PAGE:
Dean Warehouse Services Inc.
Supply Chain Excellence | 2019 Manufacturing Awards
Dean Warehouse Services Inc. is a family business, but it operates at the level of a much larger supply-chain management firm.
The 39-year-old company provides third-party logistics support to entities around the country, including warehousing, fulfillment and distribution services. It’s grown 20-25 percent every year for the past few years while maintaining long-term clients in the face of increasing competition. Several of those clients are Fortune 500 companies, said Brad S. Dean, the company’s CEO.
Part of the reason clients choose Cumberland-based Dean is its sophisticated technology. The company invested in a multimillion-dollar warehouse inventory management platform called Synapse. Initially developed for OHL, a multibillion-dollar construction and civil engineering company, Dean Warehouse Services adopted the technology to track goods from around the world in near-real time as they’re brought into its warehouses, stored and then shipped. The internet-based platform allows clients to run reports, check order statuses and see exactly where their inventory is located at any given moment, 24 hours a day and seven days a week.
“They have complete visibility, as if that facility was in their backyard – even if it’s 3,000 miles away in California,” said Joe Iovini, Dean president.
The Synapse platform is multifaceted, supporting the vast range of Dean’s clients, from consumer-product companies to major importers and manufacturers. “An entity like us, if we have 100 clients, we have 100 companies under our roof,” Iovini said. “And they’re all different.”
Dean maintains an in-house information technology staff to oversee the Synapse platform and support clients. Every client has specific operating procedures for their products, depending on the retailers they work with. That means that every client has specific instructions for things such as how boxes are labeled or how shipments are prepared. In-house IT support ensures that operations run smoothly and that clients don’t get fined for failing to adhere to retailers’ vendor and routing guidelines. The arrangement ultimately helps clients save money and stress.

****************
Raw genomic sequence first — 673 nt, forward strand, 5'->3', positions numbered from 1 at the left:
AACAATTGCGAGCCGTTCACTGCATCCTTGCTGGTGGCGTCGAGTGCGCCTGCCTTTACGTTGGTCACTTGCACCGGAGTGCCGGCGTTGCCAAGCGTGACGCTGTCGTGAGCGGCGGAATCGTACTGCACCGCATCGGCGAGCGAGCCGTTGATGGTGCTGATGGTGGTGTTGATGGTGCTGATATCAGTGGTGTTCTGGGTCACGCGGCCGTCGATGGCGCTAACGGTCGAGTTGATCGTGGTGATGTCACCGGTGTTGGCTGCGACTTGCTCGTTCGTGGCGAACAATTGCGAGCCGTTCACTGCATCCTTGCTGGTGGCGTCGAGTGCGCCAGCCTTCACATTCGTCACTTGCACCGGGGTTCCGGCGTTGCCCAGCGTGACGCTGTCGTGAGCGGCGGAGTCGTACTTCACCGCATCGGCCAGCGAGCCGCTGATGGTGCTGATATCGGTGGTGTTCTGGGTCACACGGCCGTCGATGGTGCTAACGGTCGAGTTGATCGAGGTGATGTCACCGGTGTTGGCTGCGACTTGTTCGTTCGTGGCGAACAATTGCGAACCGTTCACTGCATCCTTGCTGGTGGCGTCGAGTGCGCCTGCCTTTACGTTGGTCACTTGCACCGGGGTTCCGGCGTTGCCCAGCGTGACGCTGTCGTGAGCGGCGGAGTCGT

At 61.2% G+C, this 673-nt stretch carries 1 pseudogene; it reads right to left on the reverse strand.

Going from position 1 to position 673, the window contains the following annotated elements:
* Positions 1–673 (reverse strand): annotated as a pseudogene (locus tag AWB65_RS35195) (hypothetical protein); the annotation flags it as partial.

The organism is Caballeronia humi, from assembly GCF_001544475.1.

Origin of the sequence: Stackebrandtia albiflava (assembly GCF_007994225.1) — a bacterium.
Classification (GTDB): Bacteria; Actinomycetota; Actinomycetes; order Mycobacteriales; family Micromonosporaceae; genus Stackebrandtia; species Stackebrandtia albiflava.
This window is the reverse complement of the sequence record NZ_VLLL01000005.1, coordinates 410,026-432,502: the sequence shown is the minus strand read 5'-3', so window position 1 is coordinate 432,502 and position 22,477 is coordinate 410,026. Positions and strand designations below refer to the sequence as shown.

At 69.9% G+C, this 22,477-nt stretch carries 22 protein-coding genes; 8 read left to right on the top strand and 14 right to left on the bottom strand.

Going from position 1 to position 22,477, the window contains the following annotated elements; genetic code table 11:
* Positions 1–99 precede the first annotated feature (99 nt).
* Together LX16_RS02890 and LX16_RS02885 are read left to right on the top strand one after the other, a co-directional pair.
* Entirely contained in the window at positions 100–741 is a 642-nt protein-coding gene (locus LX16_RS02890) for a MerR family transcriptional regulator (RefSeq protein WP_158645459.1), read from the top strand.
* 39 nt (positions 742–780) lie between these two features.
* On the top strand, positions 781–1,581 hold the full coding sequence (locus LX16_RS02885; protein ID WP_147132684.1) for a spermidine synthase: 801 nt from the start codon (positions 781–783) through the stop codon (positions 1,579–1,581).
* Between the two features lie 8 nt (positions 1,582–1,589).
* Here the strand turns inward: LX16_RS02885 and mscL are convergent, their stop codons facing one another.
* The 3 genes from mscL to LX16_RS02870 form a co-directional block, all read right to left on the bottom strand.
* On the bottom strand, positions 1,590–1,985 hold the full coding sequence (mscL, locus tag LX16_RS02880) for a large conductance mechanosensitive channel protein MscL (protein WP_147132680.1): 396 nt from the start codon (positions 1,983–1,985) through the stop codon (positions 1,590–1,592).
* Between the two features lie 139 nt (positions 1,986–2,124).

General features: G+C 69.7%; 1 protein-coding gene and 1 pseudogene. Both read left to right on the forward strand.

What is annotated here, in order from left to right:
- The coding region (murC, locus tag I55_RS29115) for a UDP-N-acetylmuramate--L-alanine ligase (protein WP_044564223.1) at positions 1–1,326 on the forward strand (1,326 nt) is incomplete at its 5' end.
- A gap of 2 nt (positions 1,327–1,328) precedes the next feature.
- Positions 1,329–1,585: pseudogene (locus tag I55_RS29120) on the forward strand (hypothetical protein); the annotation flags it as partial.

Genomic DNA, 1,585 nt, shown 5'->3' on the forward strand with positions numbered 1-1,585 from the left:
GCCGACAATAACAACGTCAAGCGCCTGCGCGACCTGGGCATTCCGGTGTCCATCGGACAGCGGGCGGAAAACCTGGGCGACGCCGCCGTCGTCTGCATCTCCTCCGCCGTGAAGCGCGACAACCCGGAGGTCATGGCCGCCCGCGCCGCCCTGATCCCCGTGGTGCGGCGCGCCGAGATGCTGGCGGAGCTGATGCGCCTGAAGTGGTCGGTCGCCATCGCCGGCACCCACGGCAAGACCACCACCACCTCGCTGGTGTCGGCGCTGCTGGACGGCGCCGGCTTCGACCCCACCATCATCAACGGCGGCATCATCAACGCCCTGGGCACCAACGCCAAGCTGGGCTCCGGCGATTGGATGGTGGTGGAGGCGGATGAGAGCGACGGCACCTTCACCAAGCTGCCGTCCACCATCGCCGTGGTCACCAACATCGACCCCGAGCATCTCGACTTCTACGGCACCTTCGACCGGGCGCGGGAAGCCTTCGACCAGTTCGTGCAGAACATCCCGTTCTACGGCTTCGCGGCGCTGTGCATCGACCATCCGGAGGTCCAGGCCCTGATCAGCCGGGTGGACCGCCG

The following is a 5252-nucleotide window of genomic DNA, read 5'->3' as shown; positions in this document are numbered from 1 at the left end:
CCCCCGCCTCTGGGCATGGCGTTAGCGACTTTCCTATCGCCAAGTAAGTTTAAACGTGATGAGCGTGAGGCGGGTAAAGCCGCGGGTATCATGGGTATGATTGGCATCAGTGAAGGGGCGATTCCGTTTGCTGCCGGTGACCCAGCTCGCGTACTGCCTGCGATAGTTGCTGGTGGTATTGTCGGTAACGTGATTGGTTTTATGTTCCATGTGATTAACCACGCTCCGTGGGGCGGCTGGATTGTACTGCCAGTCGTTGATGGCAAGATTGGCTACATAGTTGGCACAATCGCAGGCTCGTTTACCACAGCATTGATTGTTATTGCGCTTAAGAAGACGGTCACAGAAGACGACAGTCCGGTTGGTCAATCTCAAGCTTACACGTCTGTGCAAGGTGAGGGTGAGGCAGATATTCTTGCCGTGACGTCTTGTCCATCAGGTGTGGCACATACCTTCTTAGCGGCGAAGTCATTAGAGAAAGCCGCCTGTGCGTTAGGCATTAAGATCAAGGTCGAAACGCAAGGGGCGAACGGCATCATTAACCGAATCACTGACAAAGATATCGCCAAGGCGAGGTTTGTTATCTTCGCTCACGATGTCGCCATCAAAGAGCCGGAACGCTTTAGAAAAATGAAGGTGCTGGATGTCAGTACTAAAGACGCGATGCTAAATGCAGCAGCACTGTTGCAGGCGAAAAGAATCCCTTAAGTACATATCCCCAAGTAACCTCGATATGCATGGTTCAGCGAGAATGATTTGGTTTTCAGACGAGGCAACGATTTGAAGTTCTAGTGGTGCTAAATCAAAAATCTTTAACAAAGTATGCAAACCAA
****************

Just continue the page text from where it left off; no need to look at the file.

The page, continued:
‘You call a large company, you get 48 voicemails. Our clients love the value-added, personalized services and support.’
JOE IOVINI, Dean Warehouse Services president
But it isn’t just the technology that draws companies to Dean. The supply-chain manager prides itself on pairing state-of-the-art technology with family values. “We’re a family business and we run it that way,” Dean said.
His father, Chairman Brad A. Dean, founded the company nearly 40 years ago after working in transportation. He got the idea to start Dean Warehouse Services after one of his transportation clients inquired about finding warehouse facilities to store his goods.
Rather than offering fixed-pricing packages, as some companies do, Dean Warehouse Services works with clients individually to understand their needs. They work with mom-and-pop shops that may only do a relatively small volume of orders every year and bigger companies that supply behemoth retailers such as Walmart. Each client gets the personalized Dean Warehouse Services touch.
“We find clients resist the traditional red tape of dealing with big companies,” Iovini said. “You call a large company, you get 48 voicemails. Our clients love the value-added, personalized services and support.”
It also helps that Dean Warehouse Services has facilities on both the East and West coasts. The company boasts more than 2 million square feet of space spread across Cranston, Warwick and Hopkinton, and Ontario and San Bernardino, Calif. All facilities are equipped with security features, such as video surveillance.
Servicing both coasts allows Dean to stay competitive by helping clients save time and money on shipping and transport. “If you can get goods into the U.S. market at the closest point possible, the sooner you can sell,” Iovini said. “Having an East and West coast footprint allows customers to split the country in half and put inventory to left and to the right, thereby reducing inland transportation costs.”